The flags that fly on cruise ships that are from foreign countries are often called “flags of convenience,” because by sailing under them, ships become the territory of that nation, and thus avoid U.S. laws regulations, and taxation. A ship only has to follow the labor codes, environmental rules, and safety standards, of the nation they sail under—almost all of which have lesser and weaker standards than in the U.S.

We speak a lot on this blog about injuries to cruise line passengers, and injuries that happen on leisure cruise ships. But injuries can also happen to employees at sea also. Employees can be those on a large cruise line, but they may also include those working on private vessels, smaller touring ships, ferries, or fishing and work boats.

Injured workers at sea have much greater protections than workers on land, subject to state law, would have. Here’s a quick rundown of how federal law differs from state law when it comes to helping employees injured at sea get recovery for their injuries.

Recovery for Negligence

Well, it’s happened again. Although we seem to be told repeatedly by the cruise industry that norovirus outbreaks are sporadic and preventative measures are improving, in seems that once again, a cruise ship and its passengers have fallen victim to an outbreak.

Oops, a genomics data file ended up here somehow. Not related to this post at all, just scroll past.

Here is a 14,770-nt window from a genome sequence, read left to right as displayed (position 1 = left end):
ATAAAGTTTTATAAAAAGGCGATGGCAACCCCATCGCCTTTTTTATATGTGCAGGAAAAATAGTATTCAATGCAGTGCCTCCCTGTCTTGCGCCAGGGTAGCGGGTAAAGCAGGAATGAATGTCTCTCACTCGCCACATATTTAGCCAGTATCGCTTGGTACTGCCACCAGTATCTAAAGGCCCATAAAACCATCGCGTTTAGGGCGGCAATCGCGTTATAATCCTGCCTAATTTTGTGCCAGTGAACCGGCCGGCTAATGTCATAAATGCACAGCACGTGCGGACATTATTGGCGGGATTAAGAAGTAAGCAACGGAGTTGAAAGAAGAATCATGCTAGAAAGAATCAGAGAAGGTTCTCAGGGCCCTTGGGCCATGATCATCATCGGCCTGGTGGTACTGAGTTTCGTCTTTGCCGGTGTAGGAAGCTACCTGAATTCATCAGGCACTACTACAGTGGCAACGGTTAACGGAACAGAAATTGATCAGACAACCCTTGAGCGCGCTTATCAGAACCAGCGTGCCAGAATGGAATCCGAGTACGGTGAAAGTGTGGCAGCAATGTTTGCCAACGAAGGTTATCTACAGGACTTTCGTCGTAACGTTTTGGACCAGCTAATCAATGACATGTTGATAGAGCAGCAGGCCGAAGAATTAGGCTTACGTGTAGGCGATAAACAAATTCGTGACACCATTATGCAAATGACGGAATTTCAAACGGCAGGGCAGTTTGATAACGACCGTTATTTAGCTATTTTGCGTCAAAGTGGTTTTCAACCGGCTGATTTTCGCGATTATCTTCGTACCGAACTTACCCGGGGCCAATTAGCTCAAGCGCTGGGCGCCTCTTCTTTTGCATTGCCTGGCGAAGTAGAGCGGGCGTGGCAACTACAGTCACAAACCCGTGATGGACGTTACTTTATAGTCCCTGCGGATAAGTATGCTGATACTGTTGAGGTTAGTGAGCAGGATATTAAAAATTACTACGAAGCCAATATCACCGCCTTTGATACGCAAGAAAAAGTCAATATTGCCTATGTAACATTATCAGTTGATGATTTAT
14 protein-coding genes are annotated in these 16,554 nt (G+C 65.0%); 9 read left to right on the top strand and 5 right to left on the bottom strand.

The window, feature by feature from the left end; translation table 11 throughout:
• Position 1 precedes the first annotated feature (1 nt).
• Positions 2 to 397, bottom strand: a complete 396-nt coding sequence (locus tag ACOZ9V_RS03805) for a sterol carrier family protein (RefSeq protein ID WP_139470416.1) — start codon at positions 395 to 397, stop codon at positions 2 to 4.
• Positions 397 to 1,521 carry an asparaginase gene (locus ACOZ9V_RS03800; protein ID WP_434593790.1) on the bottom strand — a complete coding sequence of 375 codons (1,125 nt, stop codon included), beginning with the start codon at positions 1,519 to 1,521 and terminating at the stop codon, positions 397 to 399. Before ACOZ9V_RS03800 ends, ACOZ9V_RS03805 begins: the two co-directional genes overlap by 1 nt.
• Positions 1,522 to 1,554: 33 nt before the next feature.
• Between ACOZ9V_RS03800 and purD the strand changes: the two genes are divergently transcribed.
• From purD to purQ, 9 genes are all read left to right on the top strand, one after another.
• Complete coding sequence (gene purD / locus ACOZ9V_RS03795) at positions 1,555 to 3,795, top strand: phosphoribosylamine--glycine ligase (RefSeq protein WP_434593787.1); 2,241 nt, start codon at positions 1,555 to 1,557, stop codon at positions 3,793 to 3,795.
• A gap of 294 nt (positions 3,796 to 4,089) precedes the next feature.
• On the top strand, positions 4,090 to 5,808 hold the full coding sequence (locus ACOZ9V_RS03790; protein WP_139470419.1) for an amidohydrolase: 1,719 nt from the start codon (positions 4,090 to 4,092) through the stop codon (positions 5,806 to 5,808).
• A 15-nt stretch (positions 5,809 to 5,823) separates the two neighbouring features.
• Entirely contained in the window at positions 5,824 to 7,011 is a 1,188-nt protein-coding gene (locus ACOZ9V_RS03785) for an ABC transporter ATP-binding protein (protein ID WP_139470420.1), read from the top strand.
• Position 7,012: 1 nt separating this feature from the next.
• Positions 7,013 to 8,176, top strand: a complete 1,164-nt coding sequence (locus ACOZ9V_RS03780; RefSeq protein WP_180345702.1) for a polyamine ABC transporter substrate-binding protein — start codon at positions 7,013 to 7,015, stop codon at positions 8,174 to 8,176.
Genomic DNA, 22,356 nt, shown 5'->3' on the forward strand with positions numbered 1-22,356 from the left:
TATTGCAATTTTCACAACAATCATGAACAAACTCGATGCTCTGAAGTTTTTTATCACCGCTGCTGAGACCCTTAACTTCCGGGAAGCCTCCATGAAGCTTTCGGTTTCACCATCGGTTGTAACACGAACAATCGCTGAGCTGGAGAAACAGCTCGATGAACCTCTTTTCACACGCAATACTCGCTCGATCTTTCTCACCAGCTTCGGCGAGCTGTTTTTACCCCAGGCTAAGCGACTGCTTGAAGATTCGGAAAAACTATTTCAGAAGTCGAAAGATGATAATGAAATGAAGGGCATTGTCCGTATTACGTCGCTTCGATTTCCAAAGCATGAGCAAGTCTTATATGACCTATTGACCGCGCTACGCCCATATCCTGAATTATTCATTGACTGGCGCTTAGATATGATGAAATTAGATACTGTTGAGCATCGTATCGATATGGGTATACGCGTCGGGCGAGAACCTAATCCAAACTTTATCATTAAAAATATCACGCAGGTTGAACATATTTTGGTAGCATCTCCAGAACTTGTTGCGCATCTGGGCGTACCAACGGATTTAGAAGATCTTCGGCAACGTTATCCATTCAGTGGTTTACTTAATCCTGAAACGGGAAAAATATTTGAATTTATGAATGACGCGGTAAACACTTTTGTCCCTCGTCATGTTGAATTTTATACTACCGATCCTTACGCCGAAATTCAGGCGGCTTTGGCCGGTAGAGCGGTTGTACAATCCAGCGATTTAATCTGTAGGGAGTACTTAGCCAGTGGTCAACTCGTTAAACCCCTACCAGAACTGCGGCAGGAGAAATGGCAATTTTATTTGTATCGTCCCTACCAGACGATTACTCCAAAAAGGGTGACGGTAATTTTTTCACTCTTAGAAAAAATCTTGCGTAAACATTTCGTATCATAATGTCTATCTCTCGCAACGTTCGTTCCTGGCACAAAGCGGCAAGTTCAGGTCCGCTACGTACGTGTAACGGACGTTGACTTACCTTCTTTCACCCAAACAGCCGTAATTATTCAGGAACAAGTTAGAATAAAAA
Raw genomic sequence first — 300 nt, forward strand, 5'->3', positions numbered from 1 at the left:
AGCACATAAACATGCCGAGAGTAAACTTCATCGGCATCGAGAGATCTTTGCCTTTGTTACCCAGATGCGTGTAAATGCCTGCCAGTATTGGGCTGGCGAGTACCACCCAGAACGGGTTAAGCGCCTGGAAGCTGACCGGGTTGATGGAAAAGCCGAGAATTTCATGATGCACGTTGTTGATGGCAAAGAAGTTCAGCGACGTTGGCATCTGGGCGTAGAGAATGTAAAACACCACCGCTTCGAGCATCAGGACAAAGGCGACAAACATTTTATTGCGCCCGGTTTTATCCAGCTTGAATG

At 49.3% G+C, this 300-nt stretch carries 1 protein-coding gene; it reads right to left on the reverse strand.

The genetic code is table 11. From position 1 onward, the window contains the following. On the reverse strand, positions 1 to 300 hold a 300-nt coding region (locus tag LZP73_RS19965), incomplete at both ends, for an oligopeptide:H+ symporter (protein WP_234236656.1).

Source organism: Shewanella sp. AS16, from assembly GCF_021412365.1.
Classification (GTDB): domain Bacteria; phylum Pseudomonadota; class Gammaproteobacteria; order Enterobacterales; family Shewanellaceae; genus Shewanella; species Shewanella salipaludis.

Princess Cruise Suffers Large Virus Outbreak

This time it was a Princess Cruise line that experienced the outbreak. The cruise, leaving from Los Angeles, to Hawaii and then Tahiti, suffered an outbreak that affected 172 people on board. Most of the affected were passengers, but 14 crewmembers were sickened as well. The CDC, which conducted an immediate testing of the vessel, confirmed the outbreak was indeed norovirus.

There have been an abnormally large number of cruise accidents recently. And while none could be termed catastrophic, the recent spate still is worth noting to draw attention to the safety standards that some cruise lines are employing.

Halloween Cruise Runs Aground

Just recently on a Halloween cruise, a Grand Bahama Celebration cruise ship returning to Palm Beach struck something in the water, forcing it to turn around, and return to port.

As if the ebola scare needed another angle, it now appears that someone who may have been exposed to the virus is aboard a cruise ship, of all things. It’s possible nothing will come of this, but if it does, it will call into play many of the topics that we have discussed regarding cruise line safety and standards previously on our blog.